Sri Chinmoy Centre

Thoughts on Peace

It felt homely to be back in Wales, if only for a weekend. I’d forgotten how fond I am of the atmosphere. There’s a magic about it, a friendliness, a deep self-certainty in the people that I’ve not noticed anywhere else.

Peace Statue, Botanic Garden of WalesIt felt homely to be back in Wales, if only for a weekend. I’d forgotten how fond I am of the atmosphere. There’s a magic about it, a friendliness, a deep self-certainty in the people that I’ve not noticed anywhere else.

Carmarthen is a long way into the heart of Wales and thus a long way into the magic of it. There I met with members of the
Sri Chinmoy Centre for an evening’s meditation and music. I treasure these times to share inspiration, news, and – especially important to our community – food. (Eating a Krispy Kreme strawberry-shortcake doughnut for the first time could almost be called a spiritual experience IMHO).

But this was not the main reason for my trip. It was four years almost to the day since I visited Wales to meet the Peace Run and to witness the unveiling of a statue dedicated to peace – that time in Cardiff Bay, alongside the National Assembly. Further still into the heart of the country is the National Botanic Garden of Wales, now the site of a similar statue.

The Sri Chinmoy Oneness-Home Peace Run – to give it its proper name – is a global relay. I find it hard to describe, as it has no meaning or agenda other than spreading the message of peace, inclusive of all cultures and regardless of politics. The runners take turns to carry a flaming torch: in groups or alone, on main roads and rural lanes, from one country to the next. Others join for brief stretches or simply hold the torch to make a wish for peace. The European leg of the run will cover 24000km through 49 nations this year – a pilgrimage of 7 months.

Pilgrimage is the best word I can find to conjure up the simplicity of it. In his life of 76 years, Sri Chinmoy offered countless talks and published hundreds of books on peace, meditation and other aspects of spirituality. In public interactions, as his life progressed, he turned more towards performing meditative music, demonstrating feats of weightlifting, or simply offering meditations. Sometimes, as the old adage goes, actions speak louder than words.

Like timeless pilgrims, the runners give up their homes and jobs for a few days, weeks or months, and take whatever food and shelter is offered along the road. Their reward is in the journey itself rather than the destination. Its source is entirely inner, like a prayer in action. I’m not much of a runner, so was glad of the chance to make my own little pilgrimage by train and to offer my prayers.

How does it help to stand in some far-flung corner of Wales when humanity is sick, hungry, volatile and vulnerable? I do so often feel my heart crushed under the idea of all that suffering, but what use am I to anyone crushed? There is ample good in the world too, so I just try and add what good I have to it. In the end, the only person one can change is oneself. And honestly? That’s more than a lifetime’s work in my case 🙂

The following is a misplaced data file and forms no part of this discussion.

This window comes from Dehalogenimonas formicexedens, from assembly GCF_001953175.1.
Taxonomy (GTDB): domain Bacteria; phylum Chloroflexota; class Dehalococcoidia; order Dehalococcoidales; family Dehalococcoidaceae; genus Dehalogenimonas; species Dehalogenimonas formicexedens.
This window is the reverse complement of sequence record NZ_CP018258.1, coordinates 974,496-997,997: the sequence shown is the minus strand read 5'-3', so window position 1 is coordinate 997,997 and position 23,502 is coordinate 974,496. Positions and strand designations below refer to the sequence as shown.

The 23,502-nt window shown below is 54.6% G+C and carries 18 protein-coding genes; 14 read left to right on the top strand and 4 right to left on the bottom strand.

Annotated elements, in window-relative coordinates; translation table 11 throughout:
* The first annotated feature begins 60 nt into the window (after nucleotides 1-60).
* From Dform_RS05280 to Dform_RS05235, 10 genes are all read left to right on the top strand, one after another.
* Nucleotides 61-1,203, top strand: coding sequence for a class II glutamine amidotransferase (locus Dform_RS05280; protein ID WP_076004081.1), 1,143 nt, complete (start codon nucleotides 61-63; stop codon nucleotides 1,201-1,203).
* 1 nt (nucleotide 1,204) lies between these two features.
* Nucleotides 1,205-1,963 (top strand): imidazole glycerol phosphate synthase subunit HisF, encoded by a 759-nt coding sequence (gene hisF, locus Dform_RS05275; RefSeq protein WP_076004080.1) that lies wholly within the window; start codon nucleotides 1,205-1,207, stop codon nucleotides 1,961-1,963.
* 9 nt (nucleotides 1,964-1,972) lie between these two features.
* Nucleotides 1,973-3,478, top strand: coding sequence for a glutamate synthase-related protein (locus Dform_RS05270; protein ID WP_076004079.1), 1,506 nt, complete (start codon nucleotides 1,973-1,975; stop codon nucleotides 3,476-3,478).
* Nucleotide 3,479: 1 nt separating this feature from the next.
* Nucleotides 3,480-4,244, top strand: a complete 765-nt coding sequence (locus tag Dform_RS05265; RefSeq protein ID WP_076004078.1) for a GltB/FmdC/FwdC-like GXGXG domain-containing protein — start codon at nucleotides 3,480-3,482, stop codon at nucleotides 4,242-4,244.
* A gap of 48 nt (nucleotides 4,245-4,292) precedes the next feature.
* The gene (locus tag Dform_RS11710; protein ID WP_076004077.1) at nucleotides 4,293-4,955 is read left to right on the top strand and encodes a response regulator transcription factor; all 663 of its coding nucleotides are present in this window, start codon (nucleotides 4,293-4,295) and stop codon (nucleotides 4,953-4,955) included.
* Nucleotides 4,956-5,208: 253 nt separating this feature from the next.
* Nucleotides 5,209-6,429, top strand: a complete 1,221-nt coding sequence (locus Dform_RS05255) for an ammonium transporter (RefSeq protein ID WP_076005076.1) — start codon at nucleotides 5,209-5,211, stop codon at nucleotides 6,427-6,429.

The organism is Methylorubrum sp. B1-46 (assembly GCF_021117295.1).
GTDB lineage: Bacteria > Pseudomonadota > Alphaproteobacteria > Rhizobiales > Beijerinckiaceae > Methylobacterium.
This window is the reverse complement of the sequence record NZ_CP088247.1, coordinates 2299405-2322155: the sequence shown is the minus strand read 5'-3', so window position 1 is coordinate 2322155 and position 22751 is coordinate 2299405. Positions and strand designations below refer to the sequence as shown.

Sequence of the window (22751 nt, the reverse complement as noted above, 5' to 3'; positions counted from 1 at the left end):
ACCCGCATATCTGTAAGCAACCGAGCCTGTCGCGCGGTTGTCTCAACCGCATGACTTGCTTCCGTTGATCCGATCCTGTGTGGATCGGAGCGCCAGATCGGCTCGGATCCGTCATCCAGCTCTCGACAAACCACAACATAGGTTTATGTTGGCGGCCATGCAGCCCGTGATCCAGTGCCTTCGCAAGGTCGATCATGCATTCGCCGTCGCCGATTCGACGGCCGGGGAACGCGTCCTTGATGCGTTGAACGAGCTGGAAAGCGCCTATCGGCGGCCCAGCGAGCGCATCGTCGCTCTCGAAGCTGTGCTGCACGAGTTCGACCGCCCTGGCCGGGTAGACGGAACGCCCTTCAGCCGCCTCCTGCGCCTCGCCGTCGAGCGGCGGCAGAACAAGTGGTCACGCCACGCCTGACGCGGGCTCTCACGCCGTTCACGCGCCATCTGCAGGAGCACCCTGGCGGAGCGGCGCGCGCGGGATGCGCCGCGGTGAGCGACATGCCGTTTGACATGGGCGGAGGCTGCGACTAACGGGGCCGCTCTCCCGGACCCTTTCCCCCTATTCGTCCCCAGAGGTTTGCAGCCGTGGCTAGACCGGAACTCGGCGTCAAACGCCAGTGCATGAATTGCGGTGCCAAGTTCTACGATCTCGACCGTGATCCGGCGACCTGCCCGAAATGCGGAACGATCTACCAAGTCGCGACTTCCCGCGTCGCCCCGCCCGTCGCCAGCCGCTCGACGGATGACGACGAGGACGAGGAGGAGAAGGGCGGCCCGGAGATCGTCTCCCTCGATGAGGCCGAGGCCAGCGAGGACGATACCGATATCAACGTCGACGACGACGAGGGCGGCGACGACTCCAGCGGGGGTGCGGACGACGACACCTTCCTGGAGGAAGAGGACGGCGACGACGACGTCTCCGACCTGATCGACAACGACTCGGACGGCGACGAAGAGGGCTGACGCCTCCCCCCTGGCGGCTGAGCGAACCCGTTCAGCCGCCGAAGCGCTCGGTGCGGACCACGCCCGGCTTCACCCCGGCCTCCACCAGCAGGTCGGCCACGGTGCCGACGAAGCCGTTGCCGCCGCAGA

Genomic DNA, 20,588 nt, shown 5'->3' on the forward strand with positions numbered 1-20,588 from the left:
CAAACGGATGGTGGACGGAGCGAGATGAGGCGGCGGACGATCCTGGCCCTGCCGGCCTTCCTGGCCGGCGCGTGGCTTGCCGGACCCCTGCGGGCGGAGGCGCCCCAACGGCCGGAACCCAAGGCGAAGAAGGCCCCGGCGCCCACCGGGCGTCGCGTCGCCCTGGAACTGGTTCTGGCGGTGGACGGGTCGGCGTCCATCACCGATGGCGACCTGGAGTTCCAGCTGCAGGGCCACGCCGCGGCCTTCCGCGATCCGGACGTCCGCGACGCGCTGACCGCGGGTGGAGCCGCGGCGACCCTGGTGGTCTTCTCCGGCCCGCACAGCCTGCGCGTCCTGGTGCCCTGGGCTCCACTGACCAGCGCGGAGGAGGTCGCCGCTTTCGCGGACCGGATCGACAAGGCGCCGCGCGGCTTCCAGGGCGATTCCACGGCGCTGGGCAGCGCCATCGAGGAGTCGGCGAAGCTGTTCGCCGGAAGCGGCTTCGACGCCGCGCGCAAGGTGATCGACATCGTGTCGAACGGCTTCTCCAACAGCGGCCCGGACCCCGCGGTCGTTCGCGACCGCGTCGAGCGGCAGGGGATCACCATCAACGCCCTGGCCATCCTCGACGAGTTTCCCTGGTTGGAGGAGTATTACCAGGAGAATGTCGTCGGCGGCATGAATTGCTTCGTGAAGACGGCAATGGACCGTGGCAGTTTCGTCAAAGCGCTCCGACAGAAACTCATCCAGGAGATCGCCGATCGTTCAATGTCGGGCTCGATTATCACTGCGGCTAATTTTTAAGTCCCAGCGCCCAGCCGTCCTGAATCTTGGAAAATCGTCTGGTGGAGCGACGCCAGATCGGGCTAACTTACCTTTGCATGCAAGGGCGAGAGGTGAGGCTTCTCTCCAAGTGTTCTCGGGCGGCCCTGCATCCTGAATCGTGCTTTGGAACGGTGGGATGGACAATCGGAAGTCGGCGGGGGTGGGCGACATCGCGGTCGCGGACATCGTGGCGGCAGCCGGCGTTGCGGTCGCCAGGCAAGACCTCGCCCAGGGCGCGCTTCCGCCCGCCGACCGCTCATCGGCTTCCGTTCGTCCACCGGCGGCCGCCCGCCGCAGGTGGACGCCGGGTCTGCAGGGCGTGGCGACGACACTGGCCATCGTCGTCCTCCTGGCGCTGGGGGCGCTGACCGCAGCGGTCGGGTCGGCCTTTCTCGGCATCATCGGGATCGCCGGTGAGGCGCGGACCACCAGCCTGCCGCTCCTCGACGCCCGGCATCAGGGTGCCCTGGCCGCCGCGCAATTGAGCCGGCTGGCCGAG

We have to go to the root-cause of world-problems, and the root is human ignorance. If we can go to the root and remove this ignorance in just one human being — ourselves — then there will be one rascal less in this world. Today if there is one rascal less, tomorrow there may be another rascal less, and in this way it will go on.”
– Sri Chinmoy, AGDF 22

Nature in Wales seems supernatural. Though trees and shrubs were bare in the Botanic Gardens, emblems of St David’s Day were strewn across the green still – daffodils in all sizes and yellows. The Peace Runners arrived – a team from 10 countries, all smiles and flags and bubbling enthusiasm, holding the torch aloft. A male voice choir sang in their native Welsh, people dressed up as flowers for the occasion and ran a short race. Lord Elis-Thomas unveiled the statue, and the sun reached through the clouds at last.

Once we had each made a silent wish and sat awhile in quiet reflection, there was time for exploring. The Great Glasshouse was designed by Norman Foster – he of London Gherkin fame – and earns its name for being the largest single-span glasshouse in the world. It harbours rare plants from California, Australia, the Canary Islands, Chile, South Africa and the Mediterranean. Though their homes may be scattered around the globe, they all enjoy similar climates and share similar traits.

In a glass-covered café, in the company of sparrows, we gathered for more of our treasured pastime – sharing meals, stories and laughter. While my closest friends may be scattered far from me most of the time, still we enjoy the same inner climate, and their outer company is all the more valued for its rarity.

Peace does not mean the absence of war.
Peace means the presence of harmony,
Love, oneness and satisfaction.
Peace means a flood of love
In the world-family.”
– Sri Chinmoy, HRPC 16

More photos of this event at and